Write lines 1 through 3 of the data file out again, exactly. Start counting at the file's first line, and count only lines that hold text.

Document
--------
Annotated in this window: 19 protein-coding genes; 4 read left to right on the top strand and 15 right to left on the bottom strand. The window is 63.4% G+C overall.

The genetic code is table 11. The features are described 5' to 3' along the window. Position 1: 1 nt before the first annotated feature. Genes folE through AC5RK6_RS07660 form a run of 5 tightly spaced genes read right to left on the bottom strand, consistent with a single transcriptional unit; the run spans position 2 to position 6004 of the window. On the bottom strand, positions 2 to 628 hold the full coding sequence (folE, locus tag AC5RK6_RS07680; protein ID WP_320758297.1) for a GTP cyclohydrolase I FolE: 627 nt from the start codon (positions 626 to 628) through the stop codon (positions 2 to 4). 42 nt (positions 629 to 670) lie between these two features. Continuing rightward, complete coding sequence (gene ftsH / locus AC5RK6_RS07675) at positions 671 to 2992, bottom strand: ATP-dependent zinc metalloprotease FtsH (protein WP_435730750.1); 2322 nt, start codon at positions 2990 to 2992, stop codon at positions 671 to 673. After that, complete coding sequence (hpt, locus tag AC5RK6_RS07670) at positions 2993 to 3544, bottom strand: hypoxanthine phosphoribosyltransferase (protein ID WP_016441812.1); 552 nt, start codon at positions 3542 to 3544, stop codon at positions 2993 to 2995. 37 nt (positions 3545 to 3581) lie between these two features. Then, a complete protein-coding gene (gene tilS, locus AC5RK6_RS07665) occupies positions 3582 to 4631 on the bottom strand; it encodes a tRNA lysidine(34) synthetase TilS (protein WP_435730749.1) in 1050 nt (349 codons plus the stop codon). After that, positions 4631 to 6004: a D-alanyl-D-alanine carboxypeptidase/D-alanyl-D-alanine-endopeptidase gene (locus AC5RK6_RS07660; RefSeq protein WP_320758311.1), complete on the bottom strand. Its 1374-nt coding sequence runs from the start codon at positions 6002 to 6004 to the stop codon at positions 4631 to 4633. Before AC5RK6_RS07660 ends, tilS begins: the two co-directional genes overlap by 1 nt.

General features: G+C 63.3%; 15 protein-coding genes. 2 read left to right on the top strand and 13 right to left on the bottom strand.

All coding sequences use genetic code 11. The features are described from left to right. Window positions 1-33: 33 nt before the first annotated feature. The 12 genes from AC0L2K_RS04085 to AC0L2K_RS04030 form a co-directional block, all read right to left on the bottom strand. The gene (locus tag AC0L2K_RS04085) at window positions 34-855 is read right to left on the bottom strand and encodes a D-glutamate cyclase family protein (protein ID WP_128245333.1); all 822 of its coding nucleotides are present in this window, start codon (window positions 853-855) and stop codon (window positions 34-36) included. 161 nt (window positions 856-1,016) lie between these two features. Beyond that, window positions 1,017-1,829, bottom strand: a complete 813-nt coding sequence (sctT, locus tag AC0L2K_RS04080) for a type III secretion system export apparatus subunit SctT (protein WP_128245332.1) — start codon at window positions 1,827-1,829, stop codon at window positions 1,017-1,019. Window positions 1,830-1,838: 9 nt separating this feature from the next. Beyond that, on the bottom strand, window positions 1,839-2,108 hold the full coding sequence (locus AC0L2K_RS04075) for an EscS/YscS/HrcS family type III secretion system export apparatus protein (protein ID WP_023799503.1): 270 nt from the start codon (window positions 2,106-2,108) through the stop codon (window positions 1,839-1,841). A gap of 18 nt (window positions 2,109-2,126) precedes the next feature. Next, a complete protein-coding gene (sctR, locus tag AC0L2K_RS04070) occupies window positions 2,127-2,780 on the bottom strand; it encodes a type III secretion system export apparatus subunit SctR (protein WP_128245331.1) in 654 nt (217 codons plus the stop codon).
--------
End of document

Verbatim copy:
Annotated in this window: 19 protein-coding genes; 4 read left to right on the top strand and 15 right to left on the bottom strand. The window is 63.4% G+C overall.

The genetic code is table 11. The features are described 5' to 3' along the window. Position 1: 1 nt before the first annotated feature. Genes folE through AC5RK6_RS07660 form a run of 5 tightly spaced genes read right to left on the bottom strand, consistent with a single transcriptional unit; the run spans position 2 to position 6004 of the window. On the bottom strand, positions 2 to 628 hold the full coding sequence (folE, locus tag AC5RK6_RS07680; protein ID WP_320758297.1) for a GTP cyclohydrolase I FolE: 627 nt from the start codon (positions 626 to 628) through the stop codon (positions 2 to 4). 42 nt (positions 629 to 670) lie between these two features. Continuing rightward, complete coding sequence (gene ftsH / locus AC5RK6_RS07675) at positions 671 to 2992, bottom strand: ATP-dependent zinc metalloprotease FtsH (protein WP_435730750.1); 2322 nt, start codon at positions 2990 to 2992, stop codon at positions 671 to 673. After that, complete coding sequence (hpt, locus tag AC5RK6_RS07670) at positions 2993 to 3544, bottom strand: hypoxanthine phosphoribosyltransferase (protein ID WP_016441812.1); 552 nt, start codon at positions 3542 to 3544, stop codon at positions 2993 to 2995. 37 nt (positions 3545 to 3581) lie between these two features. Then, a complete protein-coding gene (gene tilS, locus AC5RK6_RS07665) occupies positions 3582 to 4631 on the bottom strand; it encodes a tRNA lysidine(34) synthetase TilS (protein WP_435730749.1) in 1050 nt (349 codons plus the stop codon). After that, positions 4631 to 6004: a D-alanyl-D-alanine carboxypeptidase/D-alanyl-D-alanine-endopeptidase gene (locus AC5RK6_RS07660; RefSeq protein WP_320758311.1), complete on the bottom strand. Its 1374-nt coding sequence runs from the start codon at positions 6002 to 6004 to the stop codon at positions 4631 to 4633. Before AC5RK6_RS07660 ends, tilS begins: the two co-directional genes overlap by 1 nt.

General features: G+C 63.3%; 15 protein-coding genes. 2 read left to right on the top strand and 13 right to left on the bottom strand.